An Investigation Of Dynamic Dividend Behavior In Korea

Jinho Jeong
2011 International Business & Economics Research Journal  
The principal objective of this study was to assess the dynamic dividend behavior of firms in Korea. Specifically, this study tests the presence of dividend smoothing and identifies the firm-level factors influencing the degree of dividend smoothing. For this purpose, 299 firms listed on the Korea Stock Exchange over a 26-year period, from 1981 to 2006, were investigated.The empirical results of this study demonstrate that Korean firms made dividend payments which were quite closely related to
more » ... closely related to the average interest rate over the sample period. A change in dividend payments is less likely to reflect a change in the fundamentals of Korean companies. Instead, it appears to be related significantly to movements in the interest rate. This study also finds that the majority of Korean firms pay smoothed dividends. However, the degree of dividend smoothing in Korean firms was determined to be lower than that observed in US firms. In addition, the results demonstrate that the longterm target payout ratio is significantly lower than the observed payout ratio. The results indicate that Lintners dividend smoothing model does not explain the dynamic dividend behavior in Korea.The theoretical determinants of dividend smoothing were assessed by regressing the degree of dividend smoothing of firms against the firm characteristics. The results show that riskier firms tend to pay more smoothed dividends, thus supporting the prediction previously made by Kumar (1988). However, contrary to the theoretical predictions, our results find that larger and older firms are more likely to smooth dividends in Korea. Controlling shareholders ownership, growth, and financial slack all appear to exert insignificant effects on the degree of dividend smoothing. The results suggest that the information and agency theories of dividend smoothing do not explain the dynamic dividend policy of Korean firms.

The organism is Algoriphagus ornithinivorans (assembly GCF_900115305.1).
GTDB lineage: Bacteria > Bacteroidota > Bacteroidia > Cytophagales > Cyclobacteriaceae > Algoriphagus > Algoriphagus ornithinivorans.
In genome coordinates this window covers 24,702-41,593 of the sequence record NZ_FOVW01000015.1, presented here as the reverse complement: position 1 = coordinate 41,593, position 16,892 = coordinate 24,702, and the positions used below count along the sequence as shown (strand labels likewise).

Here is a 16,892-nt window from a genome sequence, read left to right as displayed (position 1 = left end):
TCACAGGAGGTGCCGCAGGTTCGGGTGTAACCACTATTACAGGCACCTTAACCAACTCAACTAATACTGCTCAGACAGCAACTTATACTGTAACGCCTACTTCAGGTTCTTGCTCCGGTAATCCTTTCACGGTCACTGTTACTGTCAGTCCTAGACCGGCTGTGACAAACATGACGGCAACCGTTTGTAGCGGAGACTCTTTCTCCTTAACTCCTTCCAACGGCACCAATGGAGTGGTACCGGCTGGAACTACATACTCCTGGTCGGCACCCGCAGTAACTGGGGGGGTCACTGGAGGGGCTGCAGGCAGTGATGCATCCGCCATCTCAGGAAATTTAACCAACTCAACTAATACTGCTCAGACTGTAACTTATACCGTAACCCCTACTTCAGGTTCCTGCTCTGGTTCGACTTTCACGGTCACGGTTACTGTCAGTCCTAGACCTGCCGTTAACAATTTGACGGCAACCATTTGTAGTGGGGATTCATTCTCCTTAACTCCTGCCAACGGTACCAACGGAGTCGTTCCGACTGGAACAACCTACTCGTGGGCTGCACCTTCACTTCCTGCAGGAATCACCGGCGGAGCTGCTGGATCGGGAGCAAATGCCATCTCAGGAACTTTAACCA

doi:10.19030/iber.v10i6.4370 fatcat:r6ani5ridbc4hmpkl66mrwkhmu